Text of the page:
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Ballarat leads the way with first dementia friendly bush trail

Members of the Ballarat community living with dementia will soon be able to see, smell, touch and hear nature all thanks to a nationally supported local community initiative dedicated to creating the states, and maybe the nations, first Dementia Friendly Sensory Walk.

A new dementia friendly nature trail is being developed in Ballarat, Victoria (Source: Shutterstock)
A new dementia friendly nature trail is being developed in Ballarat, Victoria (Source: Shutterstock)

The “gentle bush trail” in Ballarat’s Woowookarung Regional Park is the vision of the dedicated Ballarat Dementia Alliance, who put the concept forward to Dementia Australia for support through their new round of Dementia Friendly Community Grants.

Dementia Australia’s Client Services Operation Manager, Belinda Nixon says the peak body, who had never heard of anything like it in Australia before, were happy to jump at the chance to support such a unique initiative that was born in the community.

“It is so great, fantastic and thrilling that people are thinking outside of the box,” Ms Nixon says.

“When we looked at the proposal put together by the go-getters of the Ballarat Dementia Alliance we saw that it was something that hadn’t been done before so we chose to fund it with our grants.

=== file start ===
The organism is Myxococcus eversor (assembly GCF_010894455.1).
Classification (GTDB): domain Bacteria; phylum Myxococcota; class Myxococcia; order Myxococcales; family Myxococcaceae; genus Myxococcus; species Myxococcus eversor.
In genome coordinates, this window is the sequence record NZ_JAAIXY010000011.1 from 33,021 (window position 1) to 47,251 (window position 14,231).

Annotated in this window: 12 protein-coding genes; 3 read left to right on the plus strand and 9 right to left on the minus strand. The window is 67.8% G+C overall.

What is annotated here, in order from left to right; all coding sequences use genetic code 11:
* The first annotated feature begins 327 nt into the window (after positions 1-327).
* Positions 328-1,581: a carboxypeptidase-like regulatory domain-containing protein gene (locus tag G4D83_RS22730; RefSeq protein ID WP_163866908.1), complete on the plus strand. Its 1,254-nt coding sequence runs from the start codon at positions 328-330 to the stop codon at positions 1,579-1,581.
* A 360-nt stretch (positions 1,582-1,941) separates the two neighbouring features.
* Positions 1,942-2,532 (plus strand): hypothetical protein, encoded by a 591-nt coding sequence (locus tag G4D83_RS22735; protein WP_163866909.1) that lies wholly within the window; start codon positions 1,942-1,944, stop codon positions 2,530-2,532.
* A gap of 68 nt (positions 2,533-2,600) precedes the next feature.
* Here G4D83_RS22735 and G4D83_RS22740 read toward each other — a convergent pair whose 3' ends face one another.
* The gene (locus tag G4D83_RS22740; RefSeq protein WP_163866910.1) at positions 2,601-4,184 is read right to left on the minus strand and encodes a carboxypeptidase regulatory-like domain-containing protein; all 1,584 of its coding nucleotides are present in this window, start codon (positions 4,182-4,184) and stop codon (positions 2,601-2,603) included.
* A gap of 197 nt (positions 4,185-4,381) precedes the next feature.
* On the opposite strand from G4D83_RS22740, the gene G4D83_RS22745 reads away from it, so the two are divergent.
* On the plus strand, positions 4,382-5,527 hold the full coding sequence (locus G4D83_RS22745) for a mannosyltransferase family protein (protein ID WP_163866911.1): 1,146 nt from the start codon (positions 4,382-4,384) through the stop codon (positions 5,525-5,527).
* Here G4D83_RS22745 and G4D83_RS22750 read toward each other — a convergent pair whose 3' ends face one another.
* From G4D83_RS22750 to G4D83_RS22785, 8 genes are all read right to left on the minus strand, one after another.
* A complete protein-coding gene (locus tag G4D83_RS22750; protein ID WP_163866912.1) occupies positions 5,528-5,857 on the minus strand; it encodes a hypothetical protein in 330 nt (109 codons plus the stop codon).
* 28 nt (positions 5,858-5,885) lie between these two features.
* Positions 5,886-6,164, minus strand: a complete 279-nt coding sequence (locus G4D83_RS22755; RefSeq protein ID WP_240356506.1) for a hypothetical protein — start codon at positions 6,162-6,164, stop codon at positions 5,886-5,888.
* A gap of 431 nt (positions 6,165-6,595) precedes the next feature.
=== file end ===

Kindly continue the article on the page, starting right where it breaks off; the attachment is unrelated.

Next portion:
“We were intrigued that is was a concept they came up with based on their experiences and what was good for the community and those within it living with dementia.

“As an organisation we are driven by consumers and their needs and they are the experts, so if they give us ideas about what will work for them, we are absolutely willing to look at it and if we can fund it.”

As well as incorporating Dementia Australia and the Ballarat Dementia Alliance, the development of the Dementia Friendly Sensory Walk is also being supported by the Parks Victoria Area Chief Ranger Siobhan Rogan and her team.

“The Dementia Friendly Sensory Walk in Woowookarung Regional Park will be a gentle bush trail that allows people to see, smell, touch and hear nature and will be based on Dementia Australia’s Dementia Friendly Communities Checklist,” Ms Rogan says.

“We know that being active in nature is good for our health, and dementia research also suggests that the right kind of sensory stimulation can reduce anxiety and agitation, and help with the recall of positive memories.”

Dementia Australia also see multiple benefits of the trail, noting the health, prevention and social benefits.

“So many young and old people living with dementia still want to be active and what a great concept this is for getting them out and about and doing exercise and bringing the community together,” Ms Nixon says.

“It not only has exercise and fitness benefits, it is something that the whole family can get involved in, and it provides connections to the community for people living with dementia who we know can often become isolated and lonely.

“This really ties in well not only for people living with dementia as well as those looking for risk reduction.”

The walk is set to include a dementia-friendly trail design such as clear and extensive signage, shorter loops as well as seating.

Work is starting and is expected to start later this year and be completed within the next 18 months.

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